Beyond Bat and Ball

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Reading David Foot's warm, conversational profiles of cricketers is like sharing in the camaraderie of a dressing room

Gideon Haigh

October 11, 2008

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Siegfried Sassoon's is perhaps the definitive portrayal in Foot's book © Getty Images
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"This is not really a book about cricket," begins David Foot's introduction to Beyond Bat and Ball, and it is not so much a disclaimer as a personal descriptor. In the course of his several works, Foot has seldom had cricket in mind as often as character. The figures wield bats and propel balls, enjoy success and brood on failure. But the bonds that the writer strikes with his subjects are more personal. Reading Beyond Bat and Ball is like joining a wonderfully various and eclectic club, and sharing in the happinesses and heartaches of a noisy dressing room. Cricket provides the entrée - it is not why necessarily why one stays.

Superficially at least, nothing links the subjects of Foot's subtle, chiaroscuro profiles, save the writer's involvement with or interest in them. Some, such as Somerset's Bill Andrews, are drawn from his round as a west-country county cricket reporter; others, like Jack Fingleton, came into Foot's ken in the press box. A couple, Tom Richardson and Bertie Poore, are historical curios.

The "inner game" is Foot's stock in trade. He is best known for his biographies of the endlessly troubled Gloucestershire contemporaries Harold Gimblett and Walter Hammond; here, I fancy, he is better employed, for all humanity's humours are encountered. There is Bill Greswell, thwarted in his promising cricket career when sent to Ceylon to manage his family's estate, a bitter, morose, emotionally constipated man who disliked Jews, blacks and Yorkshiremen; but there is also the big-hearted, big-brained Bev Lyon, too heterodox to interest anyone in his idea, 30 years ahead of its time, for a county one-day knockout, but unforgettable to anyone who travelled in his yellow Rolls Royce.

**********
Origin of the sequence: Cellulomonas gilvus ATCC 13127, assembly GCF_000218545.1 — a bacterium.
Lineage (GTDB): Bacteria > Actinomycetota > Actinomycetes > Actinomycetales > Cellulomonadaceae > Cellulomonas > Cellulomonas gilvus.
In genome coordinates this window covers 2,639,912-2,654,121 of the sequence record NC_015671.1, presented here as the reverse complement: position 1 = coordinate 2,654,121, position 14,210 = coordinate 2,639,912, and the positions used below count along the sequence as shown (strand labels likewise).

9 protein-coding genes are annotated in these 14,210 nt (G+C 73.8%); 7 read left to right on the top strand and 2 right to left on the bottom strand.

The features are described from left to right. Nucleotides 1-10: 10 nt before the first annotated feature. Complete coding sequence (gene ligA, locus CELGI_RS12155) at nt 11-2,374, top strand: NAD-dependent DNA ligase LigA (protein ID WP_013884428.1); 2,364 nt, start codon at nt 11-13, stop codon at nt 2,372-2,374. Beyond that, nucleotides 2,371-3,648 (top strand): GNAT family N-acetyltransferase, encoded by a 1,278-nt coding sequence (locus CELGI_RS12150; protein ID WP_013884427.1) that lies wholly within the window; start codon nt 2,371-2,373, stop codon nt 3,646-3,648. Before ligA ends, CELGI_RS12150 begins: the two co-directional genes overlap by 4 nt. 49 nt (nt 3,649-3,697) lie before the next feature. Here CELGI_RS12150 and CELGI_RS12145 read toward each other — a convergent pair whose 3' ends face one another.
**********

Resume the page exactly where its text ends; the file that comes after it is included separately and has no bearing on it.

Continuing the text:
The tone is warm, conversational, confidential: the reader is introduced to flawed friendships, failed marriages, shattered allegiances and numerous miscellaneous personal sorrows.

There is ample fun to be found in the Falstaffian Jim Smith, who when he last broke down needed four men to freight him from the field, and conjurer-cum-raconteur Jack Mercer, who prevented interruption of his storytelling with a pointed gesture to his hearing aid: "Not working today."

Ten of the portraits are of first-class players. The "odd man out", as Foot calls him, is the war poet Siegfried Sassoon, hardly a cricketer but a genuine man of cricket, being "happiest of all on a cricket field", especially when his beloved local club, the Ravens, were playing.

Cricket as an institution and ritual was important to Sassoon, just as the hunting pink had been. Yet the feudal side of his interest was only nominal, a concession to his background. The war had made him more liberal and he privately wished he could have shown it more as he sat in front of the old pavilion, waiting his turn to bat. He loved the shepherd and the chirpy village boys, especially when they bowled out the opposition by four o'clock. Sadly his classlessness remained theoretical.

Cricket was his game because it gave him space and time. If his eyes misted over as he reflected again on how his best friend died from a rifle bullet, no-one knew. Mid-on was as good a cavern as anywhere for introspection: offering as much solitiude as he found on his daily stroll through the woodland of his estate. There were times when he needed to unburden himself, to wreak his anger on man's inhumanity: it helped when Edmund Blunden was around to share and do his best to absorb some of the pain, before lightening the gloom with a droll memory of Fenner's.

Far from being the "odd man out", in fact, Sassoon's is the essential portrait. Foot reminds us of cricket's "dark theory", that it harbours a disproportionate number of self-destructive souls: "The chilling division between the visible joy and animation of the game and cricket's nagging mental torment cannot be ignored." But "nagging mental torment", un-ignorable as it may be, is all relative: Sassoon, who endured torments beyond imagining, found in cricket an endless source of affirmation. Cricket, for all sorts of reasons, is sometimes a little overfond of "dark theories"; vastly more existences otherwise unendurable has it relieved, rejuvenated and prolonged. Which is why while Foot takes us Beyond Bat and Ball, he ends up leading us back there.

Beyond Bat and Ball: Eleven Intimate Portraits
by David Foot

Godo Books, 1993

Gideon Haigh is a cricket historian and writer

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Gideon Haigh Born in London of a Yorkshire father, raised in Australia by a Tasmanian mother, Gideon Haigh lives in Melbourne with a cat, Trumper. He has written 19 books and edited a further seven. He is also a life member and perennial vice-president of the South Yarra CC.

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